CLEVELAND (AP) - Over more than two decades, Sandy Alomar Jr. has been an All-Star player, coach and interim manager for the Cleveland Indians.
On Thursday, he was something new: an applicant.
Alomar, who guided Cleveland in its final six games after Manny Acta was fired last week, interviewed to become the Indians' next full-time manager. Alomar spent most of the day in meetings with owner Paul Dolan, general manager Chris Antonetti and other front office members at Progressive Field, a place he knows well after playing 11 seasons with Cleveland.
Alomar and former Phillies and Red Sox manager Terry Francona, who will interview with the club on Friday, head the list of possible replacements for Acta.
Antonetti was impressed with the job Alomar did in his short stint replacing Acta, who was dismissed after Cleveland collapsed in the second half of the season.
``As expected, Sandy did a great job,'' Antonetti said. ``There was a lot to work through especially for someone who does not have that extensive managing experience so he was doing a lot of things for the first time. But he did an exceptional job in how he went about preparing for it, reaching out to coaches, how he communicated with players and putting himself and the team in a position to succeed.
``In a short time he did a good job.''
The Indians went 3-3 under Alomar, a six-time All-Star catcher with Cleveland who served as Acta's bench coach this season. Alomar has not managed at any level but previously interviewed with the Chicago Cubs, Boston and Toronto. Antonetti feels the 46-year-old Alomar has paid his dues and is prepared to lead a major league club.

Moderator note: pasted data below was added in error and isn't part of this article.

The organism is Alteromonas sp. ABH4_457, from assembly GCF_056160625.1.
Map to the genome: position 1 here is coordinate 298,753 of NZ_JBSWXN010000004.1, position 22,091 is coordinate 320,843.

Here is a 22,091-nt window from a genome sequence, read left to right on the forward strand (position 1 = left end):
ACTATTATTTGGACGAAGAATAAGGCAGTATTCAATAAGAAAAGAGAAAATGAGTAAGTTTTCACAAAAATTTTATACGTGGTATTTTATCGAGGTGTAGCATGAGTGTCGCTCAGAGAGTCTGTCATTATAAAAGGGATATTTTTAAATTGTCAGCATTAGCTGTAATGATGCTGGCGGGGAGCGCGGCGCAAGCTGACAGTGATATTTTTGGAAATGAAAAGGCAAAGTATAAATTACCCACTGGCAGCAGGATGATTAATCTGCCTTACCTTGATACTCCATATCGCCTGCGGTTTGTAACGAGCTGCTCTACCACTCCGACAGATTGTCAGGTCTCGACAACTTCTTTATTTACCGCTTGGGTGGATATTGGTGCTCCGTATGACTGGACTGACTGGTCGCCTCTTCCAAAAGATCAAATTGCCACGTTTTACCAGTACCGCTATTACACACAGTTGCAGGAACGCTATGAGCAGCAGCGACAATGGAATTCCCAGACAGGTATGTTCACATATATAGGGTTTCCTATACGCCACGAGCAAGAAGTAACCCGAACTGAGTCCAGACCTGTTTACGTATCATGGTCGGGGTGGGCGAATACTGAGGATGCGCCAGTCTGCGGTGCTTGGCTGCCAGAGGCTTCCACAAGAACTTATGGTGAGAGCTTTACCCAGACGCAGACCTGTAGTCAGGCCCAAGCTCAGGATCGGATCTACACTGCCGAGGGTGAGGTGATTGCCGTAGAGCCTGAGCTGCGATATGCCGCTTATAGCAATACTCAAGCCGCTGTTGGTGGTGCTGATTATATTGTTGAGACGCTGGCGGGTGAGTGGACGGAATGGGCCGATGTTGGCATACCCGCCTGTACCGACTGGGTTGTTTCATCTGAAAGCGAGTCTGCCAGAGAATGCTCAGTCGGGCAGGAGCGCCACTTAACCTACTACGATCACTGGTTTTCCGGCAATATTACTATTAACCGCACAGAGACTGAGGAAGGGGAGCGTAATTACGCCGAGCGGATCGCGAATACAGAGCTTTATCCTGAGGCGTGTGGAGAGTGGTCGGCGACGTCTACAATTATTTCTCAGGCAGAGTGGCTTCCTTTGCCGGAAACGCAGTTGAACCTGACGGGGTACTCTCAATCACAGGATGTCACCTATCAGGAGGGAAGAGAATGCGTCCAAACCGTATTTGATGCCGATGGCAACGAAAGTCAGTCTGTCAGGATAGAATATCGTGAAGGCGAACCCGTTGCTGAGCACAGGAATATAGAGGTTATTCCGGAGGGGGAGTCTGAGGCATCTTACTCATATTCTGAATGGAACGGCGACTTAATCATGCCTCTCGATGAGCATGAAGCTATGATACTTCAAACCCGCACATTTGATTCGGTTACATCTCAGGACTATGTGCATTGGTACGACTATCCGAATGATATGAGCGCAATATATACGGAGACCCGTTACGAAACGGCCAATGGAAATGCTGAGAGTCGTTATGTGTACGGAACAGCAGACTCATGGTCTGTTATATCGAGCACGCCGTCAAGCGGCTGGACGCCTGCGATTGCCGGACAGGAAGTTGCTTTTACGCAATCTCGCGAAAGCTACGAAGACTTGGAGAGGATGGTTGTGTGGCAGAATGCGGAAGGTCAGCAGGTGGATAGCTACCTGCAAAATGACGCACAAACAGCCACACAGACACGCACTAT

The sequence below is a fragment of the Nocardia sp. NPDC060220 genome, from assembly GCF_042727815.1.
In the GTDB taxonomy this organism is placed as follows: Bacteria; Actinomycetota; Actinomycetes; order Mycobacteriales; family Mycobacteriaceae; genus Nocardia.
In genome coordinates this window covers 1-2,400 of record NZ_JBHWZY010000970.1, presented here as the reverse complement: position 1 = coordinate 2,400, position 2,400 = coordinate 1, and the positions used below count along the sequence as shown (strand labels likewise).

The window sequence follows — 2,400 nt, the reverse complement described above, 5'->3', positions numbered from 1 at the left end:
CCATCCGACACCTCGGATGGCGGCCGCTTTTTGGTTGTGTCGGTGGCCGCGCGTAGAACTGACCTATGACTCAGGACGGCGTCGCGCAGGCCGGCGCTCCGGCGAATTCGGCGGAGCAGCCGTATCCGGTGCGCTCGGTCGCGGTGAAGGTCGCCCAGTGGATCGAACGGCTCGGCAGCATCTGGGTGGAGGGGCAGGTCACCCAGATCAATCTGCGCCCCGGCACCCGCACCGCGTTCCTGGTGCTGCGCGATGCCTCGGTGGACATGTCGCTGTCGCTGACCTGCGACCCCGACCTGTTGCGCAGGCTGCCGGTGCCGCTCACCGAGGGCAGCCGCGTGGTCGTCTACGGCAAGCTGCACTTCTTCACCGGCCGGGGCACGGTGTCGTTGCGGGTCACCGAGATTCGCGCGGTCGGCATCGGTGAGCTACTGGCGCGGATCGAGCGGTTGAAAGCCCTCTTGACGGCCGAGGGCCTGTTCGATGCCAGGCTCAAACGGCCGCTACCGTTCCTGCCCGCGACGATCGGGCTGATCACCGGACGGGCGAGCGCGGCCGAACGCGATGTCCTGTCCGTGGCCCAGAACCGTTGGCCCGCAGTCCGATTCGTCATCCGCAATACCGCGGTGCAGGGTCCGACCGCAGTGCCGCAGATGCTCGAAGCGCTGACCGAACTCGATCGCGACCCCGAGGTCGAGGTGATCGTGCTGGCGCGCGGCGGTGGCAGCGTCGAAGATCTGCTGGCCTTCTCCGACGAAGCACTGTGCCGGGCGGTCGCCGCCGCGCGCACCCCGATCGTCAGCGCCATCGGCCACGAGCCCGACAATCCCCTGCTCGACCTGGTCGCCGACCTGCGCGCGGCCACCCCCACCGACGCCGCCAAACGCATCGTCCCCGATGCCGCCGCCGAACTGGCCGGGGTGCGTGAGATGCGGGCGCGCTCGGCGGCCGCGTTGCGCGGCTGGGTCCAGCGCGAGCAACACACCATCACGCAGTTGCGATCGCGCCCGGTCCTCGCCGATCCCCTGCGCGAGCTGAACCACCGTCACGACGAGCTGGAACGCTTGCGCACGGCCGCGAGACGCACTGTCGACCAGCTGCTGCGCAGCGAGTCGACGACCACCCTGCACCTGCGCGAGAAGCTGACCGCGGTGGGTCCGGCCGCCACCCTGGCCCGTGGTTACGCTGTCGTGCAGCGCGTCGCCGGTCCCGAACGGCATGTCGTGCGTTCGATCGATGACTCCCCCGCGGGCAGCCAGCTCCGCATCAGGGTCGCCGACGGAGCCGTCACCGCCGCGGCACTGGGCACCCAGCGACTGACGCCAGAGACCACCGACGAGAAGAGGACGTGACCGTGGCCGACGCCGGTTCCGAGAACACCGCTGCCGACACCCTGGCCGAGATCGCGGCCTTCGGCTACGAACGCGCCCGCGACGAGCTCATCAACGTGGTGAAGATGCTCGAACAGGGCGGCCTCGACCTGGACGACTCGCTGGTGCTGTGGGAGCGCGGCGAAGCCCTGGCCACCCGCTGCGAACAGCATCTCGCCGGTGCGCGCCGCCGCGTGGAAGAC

``I fully expect that he's ready to do the job and be successful at it,'' Antonetti said.
Antonetti did not put a timeline on naming a new manager, and said the team would not rush into an important decision following a disappointing season which ended with a 68-94 record and fourth-place finish.
Antonetti said during the interview with Alomar there were discussions on his vision for the ballclub, ability to lead, communication skills and relationships on the club.
``What we are looking for is someone to lead this group of 25 guys,'' Antonetti said. ``We're looking for someone who has the ability to motivate a group of guys to achieve and perform at their best. A lot goes into that, a winning environment, a winning culture as well as helping players develop and reach their potential.''
Alomar would seem to be an ideal fit. He knows Cleveland's roster already and enjoyed a good rapport with many of the Indians' players. Antonetti said several players made it clear during their exit interviews that they would be happy to play for Alomar.
``I can tell you that Sandy is held in very high regard among our players,'' he said.
Before the season finale, pitcher Justin Masterson said Alomar would be a great choice to take over the Indians, who were within 3 1-2 games of first place on July 27 before losing 11 straight games and fading from contention.
``I like Sandy a lot,'' Masterson said. ``Everybody in this clubhouse respects him.''